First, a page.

Tuesday, October 20, 2015

Reflection on "Introduction to Rethinking Popular Culture and Media"

The introduction to Rethinking Popular Culture and Media focuses on the commonly held notions surrounding children and popular culture, and then it makes us reconsider these beliefs.

I loved the quote that described talking about popular culture as “getting the fish to think about the water.” Popular culture is something that we are so immersed in that we often fail to recognize it; it surrounds us on TV, billboard ads, clothing, toys, the internet, and even the phrases we use. Although it affects us so much, we fail to address it. As teachers, we do often notice the popular culture that our students engage are a part of, but we do not speak of it. Indeed, we often try to go against it. We ban cell phones from school, look at texting like its the worst thing to happen to our youth, and we think that popular media is in opposition to our classrooms and our curriculum.

One issue that the authors bring up is that we as adults often dismiss youth popular culture. While this may simply be because of differences in tastes, adults often view youth culture as inferior or in "opposition to the good values of adults." I see this all the time in my daily life and in my own school. Teachers are not often "into" the same popular culture as their students, so we teachers make make fun of or make remarks about trends, clothing styles, and the music that our students enjoy. We often describe our students or even youth in our own family as "going through phases". The authors note that it is more interesting to consider how our youth are using popular culture and media. What are the implications that come about in areas such as citizenship, agency, and consumer action? If we choose to not actually focus on the culture itself, we should at least consider its effects on our students and their autonomy in navigating a heavily branded world.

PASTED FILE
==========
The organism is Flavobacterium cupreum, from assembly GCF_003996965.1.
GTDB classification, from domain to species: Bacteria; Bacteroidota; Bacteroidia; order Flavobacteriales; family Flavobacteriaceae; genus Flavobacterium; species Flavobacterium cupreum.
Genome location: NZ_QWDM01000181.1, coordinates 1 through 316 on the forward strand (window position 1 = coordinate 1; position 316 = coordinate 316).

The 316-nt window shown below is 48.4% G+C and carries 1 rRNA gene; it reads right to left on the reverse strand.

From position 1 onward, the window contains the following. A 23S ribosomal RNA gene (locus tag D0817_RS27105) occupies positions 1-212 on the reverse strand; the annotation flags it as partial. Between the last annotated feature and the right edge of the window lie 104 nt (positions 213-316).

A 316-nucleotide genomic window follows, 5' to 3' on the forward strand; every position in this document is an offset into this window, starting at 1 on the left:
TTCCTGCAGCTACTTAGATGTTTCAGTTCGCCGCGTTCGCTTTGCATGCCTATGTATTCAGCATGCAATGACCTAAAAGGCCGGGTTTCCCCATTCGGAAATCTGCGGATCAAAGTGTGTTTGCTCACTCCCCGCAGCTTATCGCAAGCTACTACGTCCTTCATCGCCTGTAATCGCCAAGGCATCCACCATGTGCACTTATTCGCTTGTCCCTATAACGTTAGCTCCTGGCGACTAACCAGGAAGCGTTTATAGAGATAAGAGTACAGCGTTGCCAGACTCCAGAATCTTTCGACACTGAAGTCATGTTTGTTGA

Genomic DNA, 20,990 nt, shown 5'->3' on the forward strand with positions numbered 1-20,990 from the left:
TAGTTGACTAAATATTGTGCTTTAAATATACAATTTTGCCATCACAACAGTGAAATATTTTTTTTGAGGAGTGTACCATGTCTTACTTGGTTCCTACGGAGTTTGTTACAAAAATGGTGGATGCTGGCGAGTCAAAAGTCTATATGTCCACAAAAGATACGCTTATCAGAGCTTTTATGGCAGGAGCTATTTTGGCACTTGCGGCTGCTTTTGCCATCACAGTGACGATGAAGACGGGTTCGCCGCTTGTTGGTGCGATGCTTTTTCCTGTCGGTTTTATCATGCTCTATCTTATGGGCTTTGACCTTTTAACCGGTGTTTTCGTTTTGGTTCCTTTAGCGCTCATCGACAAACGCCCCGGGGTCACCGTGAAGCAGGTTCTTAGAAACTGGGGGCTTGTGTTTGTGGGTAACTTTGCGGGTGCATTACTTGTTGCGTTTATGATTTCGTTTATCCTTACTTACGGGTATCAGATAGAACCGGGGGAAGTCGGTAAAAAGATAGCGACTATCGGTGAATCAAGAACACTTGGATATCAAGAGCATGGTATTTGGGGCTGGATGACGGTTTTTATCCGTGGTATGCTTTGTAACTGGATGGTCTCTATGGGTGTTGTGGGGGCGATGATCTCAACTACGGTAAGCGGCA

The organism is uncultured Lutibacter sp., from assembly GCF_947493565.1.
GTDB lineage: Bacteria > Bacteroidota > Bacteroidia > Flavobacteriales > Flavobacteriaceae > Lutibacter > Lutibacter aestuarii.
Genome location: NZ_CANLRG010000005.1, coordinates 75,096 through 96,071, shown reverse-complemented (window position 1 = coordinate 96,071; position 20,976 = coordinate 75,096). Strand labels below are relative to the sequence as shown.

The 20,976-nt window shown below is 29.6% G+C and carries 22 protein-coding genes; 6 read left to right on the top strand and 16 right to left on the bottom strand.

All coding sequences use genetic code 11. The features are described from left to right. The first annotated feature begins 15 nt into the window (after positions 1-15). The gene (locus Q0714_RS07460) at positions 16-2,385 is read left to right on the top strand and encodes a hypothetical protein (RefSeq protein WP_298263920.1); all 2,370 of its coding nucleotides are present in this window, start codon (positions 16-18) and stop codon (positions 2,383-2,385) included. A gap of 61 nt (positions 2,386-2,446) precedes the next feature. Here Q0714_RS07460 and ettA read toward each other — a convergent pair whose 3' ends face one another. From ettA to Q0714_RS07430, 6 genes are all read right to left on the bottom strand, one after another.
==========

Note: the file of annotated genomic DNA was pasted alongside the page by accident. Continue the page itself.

As I reflect on my own practice, I must admit that I too have failed to embrace the benefits of working with my students and their popular culture. I find this interesting because I am only six years older than many of the students at my school, so my popular culture often blends with theirs. Still, my students will tell you that I am quite strict about cell phone usage in my classroom; I follow the school's "no cell phone policy" very strongly. I do play popular music during work periods in class, but I do not talk about the issues brought up in their  music explicitly. I hope that I can incorporate more of these creative discussions in my classroom. I know it would be an interesting area to examine, but I think I need to work on how to structure these types of discussions if I want them to be meaningful.

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